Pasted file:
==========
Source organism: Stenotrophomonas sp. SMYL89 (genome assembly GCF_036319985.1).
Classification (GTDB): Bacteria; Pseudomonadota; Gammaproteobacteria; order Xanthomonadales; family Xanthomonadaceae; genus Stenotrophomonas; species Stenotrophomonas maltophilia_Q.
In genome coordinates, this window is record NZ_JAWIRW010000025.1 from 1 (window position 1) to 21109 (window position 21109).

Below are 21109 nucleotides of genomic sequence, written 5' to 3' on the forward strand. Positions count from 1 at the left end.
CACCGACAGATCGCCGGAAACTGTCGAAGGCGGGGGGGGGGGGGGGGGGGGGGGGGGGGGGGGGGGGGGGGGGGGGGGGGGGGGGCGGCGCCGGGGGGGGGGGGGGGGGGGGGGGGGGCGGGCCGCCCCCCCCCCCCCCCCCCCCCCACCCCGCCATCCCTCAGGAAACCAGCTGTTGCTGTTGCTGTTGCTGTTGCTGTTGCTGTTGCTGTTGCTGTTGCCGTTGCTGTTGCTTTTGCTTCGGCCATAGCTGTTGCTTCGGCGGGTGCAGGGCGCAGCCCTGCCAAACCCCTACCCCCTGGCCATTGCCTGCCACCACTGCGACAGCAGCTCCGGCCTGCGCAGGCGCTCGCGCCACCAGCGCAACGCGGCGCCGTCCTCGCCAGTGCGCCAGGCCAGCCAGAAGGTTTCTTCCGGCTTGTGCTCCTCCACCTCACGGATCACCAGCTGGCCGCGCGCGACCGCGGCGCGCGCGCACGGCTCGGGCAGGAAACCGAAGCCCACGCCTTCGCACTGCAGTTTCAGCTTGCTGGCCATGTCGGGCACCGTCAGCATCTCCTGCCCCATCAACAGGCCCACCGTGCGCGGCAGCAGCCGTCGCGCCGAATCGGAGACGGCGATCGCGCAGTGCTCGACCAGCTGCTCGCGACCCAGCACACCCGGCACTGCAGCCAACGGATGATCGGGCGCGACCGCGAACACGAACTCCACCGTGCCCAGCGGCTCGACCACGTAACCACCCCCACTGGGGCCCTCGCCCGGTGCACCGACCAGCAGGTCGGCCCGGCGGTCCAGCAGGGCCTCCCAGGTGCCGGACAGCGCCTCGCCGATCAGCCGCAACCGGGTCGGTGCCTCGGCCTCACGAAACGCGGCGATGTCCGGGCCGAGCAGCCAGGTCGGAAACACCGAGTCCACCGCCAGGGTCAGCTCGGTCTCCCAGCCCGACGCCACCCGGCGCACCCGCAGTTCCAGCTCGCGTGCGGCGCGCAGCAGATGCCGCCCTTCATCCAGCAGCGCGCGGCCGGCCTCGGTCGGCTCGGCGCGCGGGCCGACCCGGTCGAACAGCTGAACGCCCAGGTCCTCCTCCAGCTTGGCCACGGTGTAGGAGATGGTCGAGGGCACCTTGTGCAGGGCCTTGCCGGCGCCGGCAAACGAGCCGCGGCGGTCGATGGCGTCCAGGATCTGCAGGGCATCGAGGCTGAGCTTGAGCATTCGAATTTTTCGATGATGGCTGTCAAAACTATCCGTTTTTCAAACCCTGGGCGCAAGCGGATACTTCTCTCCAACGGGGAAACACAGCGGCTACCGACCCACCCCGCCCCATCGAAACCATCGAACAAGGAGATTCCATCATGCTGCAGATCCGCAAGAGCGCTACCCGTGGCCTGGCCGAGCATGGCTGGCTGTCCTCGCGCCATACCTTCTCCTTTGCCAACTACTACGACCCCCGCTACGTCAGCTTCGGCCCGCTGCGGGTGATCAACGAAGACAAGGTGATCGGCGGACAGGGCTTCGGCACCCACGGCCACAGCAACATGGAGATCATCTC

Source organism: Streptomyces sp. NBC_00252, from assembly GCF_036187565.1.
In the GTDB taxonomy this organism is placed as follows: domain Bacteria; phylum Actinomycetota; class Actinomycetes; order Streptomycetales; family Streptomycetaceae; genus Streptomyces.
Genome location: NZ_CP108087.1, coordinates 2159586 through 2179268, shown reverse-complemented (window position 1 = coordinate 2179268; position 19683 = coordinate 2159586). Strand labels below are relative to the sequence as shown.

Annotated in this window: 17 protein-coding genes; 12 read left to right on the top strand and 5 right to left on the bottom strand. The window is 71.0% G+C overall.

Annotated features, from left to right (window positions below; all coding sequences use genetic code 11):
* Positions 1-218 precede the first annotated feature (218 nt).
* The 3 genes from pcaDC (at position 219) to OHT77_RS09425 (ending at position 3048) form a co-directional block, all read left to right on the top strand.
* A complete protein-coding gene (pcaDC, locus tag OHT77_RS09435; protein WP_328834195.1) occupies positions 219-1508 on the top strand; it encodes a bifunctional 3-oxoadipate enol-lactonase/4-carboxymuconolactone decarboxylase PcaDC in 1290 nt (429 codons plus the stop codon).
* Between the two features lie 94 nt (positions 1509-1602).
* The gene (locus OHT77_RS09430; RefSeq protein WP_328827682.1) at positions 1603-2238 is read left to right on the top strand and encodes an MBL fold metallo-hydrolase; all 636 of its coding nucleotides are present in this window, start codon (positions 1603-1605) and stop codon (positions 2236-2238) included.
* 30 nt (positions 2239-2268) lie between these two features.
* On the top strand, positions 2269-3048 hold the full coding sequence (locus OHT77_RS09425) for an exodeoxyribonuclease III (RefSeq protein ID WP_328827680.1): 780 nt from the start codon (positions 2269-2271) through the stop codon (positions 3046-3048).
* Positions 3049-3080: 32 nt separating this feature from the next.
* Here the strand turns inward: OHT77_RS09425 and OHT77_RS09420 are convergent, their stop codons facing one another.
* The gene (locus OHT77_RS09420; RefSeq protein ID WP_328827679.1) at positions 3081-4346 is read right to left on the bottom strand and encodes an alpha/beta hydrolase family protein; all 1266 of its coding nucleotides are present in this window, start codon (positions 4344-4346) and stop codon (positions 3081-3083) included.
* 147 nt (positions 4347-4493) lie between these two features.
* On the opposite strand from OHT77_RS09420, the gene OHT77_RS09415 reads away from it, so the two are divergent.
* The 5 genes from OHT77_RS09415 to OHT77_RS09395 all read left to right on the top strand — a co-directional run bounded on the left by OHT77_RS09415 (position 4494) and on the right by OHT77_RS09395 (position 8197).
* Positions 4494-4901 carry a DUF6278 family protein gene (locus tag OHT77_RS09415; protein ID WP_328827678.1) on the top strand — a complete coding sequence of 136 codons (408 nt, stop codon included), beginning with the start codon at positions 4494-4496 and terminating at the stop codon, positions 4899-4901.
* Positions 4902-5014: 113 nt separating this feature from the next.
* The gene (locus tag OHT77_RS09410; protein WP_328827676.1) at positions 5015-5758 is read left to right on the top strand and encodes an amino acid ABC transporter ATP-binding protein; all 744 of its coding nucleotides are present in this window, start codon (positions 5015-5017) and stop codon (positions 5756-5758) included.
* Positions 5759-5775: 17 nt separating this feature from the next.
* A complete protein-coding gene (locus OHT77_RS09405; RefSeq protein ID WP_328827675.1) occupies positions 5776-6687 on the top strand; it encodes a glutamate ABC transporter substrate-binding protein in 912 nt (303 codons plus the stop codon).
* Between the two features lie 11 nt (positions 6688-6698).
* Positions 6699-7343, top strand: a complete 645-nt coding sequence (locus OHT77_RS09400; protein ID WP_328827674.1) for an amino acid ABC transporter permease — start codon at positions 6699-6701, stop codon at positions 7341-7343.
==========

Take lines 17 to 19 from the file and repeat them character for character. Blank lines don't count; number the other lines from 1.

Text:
* On the top strand, positions 2269-3048 hold the full coding sequence (locus OHT77_RS09425) for an exodeoxyribonuclease III (RefSeq protein ID WP_328827680.1): 780 nt from the start codon (positions 2269-2271) through the stop codon (positions 3046-3048).
* Positions 3049-3080: 32 nt separating this feature from the next.
* Here the strand turns inward: OHT77_RS09425 and OHT77_RS09420 are convergent, their stop codons facing one another.